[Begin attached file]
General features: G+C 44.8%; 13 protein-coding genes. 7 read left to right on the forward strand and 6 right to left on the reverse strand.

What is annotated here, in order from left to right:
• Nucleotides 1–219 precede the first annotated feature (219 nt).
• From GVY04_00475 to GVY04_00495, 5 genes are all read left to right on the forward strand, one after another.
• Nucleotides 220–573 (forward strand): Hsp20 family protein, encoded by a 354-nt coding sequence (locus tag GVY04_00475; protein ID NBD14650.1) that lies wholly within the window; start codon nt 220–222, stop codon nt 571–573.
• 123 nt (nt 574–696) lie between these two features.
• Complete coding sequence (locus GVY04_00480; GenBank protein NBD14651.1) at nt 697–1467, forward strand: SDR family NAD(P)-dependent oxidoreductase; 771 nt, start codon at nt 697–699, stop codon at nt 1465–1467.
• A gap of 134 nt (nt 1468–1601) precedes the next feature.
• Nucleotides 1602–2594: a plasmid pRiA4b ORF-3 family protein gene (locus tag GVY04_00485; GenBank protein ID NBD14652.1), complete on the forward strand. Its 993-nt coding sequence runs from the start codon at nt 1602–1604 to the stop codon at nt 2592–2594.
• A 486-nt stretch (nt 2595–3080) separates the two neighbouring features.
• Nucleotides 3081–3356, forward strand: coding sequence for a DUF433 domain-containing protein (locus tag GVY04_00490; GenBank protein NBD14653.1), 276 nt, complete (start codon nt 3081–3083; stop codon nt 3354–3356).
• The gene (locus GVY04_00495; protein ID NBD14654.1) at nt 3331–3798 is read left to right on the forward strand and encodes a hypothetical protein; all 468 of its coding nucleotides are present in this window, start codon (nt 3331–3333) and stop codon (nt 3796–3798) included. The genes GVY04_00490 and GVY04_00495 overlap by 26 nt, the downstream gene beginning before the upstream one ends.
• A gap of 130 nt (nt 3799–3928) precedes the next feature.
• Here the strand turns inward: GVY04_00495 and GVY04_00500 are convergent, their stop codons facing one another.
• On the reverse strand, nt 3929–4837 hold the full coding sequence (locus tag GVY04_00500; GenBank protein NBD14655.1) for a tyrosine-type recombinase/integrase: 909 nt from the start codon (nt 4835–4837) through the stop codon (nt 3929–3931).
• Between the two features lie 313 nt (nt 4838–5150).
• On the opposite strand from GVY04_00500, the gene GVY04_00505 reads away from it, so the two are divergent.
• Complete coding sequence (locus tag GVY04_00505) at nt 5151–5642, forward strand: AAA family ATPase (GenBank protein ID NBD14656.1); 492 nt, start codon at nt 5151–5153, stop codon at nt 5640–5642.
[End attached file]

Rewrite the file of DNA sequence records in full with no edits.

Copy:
General features: G+C 44.8%; 13 protein-coding genes. 7 read left to right on the forward strand and 6 right to left on the reverse strand.

What is annotated here, in order from left to right:
• Nucleotides 1–219 precede the first annotated feature (219 nt).
• From GVY04_00475 to GVY04_00495, 5 genes are all read left to right on the forward strand, one after another.
• Nucleotides 220–573 (forward strand): Hsp20 family protein, encoded by a 354-nt coding sequence (locus tag GVY04_00475; protein ID NBD14650.1) that lies wholly within the window; start codon nt 220–222, stop codon nt 571–573.
• 123 nt (nt 574–696) lie between these two features.
• Complete coding sequence (locus GVY04_00480; GenBank protein NBD14651.1) at nt 697–1467, forward strand: SDR family NAD(P)-dependent oxidoreductase; 771 nt, start codon at nt 697–699, stop codon at nt 1465–1467.
• A gap of 134 nt (nt 1468–1601) precedes the next feature.
• Nucleotides 1602–2594: a plasmid pRiA4b ORF-3 family protein gene (locus tag GVY04_00485; GenBank protein ID NBD14652.1), complete on the forward strand. Its 993-nt coding sequence runs from the start codon at nt 1602–1604 to the stop codon at nt 2592–2594.
• A 486-nt stretch (nt 2595–3080) separates the two neighbouring features.
• Nucleotides 3081–3356, forward strand: coding sequence for a DUF433 domain-containing protein (locus tag GVY04_00490; GenBank protein NBD14653.1), 276 nt, complete (start codon nt 3081–3083; stop codon nt 3354–3356).
• The gene (locus GVY04_00495; protein ID NBD14654.1) at nt 3331–3798 is read left to right on the forward strand and encodes a hypothetical protein; all 468 of its coding nucleotides are present in this window, start codon (nt 3331–3333) and stop codon (nt 3796–3798) included. The genes GVY04_00490 and GVY04_00495 overlap by 26 nt, the downstream gene beginning before the upstream one ends.
• A gap of 130 nt (nt 3799–3928) precedes the next feature.
• Here the strand turns inward: GVY04_00495 and GVY04_00500 are convergent, their stop codons facing one another.
• On the reverse strand, nt 3929–4837 hold the full coding sequence (locus tag GVY04_00500; GenBank protein NBD14655.1) for a tyrosine-type recombinase/integrase: 909 nt from the start codon (nt 4835–4837) through the stop codon (nt 3929–3931).
• Between the two features lie 313 nt (nt 4838–5150).
• On the opposite strand from GVY04_00500, the gene GVY04_00505 reads away from it, so the two are divergent.
• Complete coding sequence (locus tag GVY04_00505) at nt 5151–5642, forward strand: AAA family ATPase (GenBank protein ID NBD14656.1); 492 nt, start codon at nt 5151–5153, stop codon at nt 5640–5642.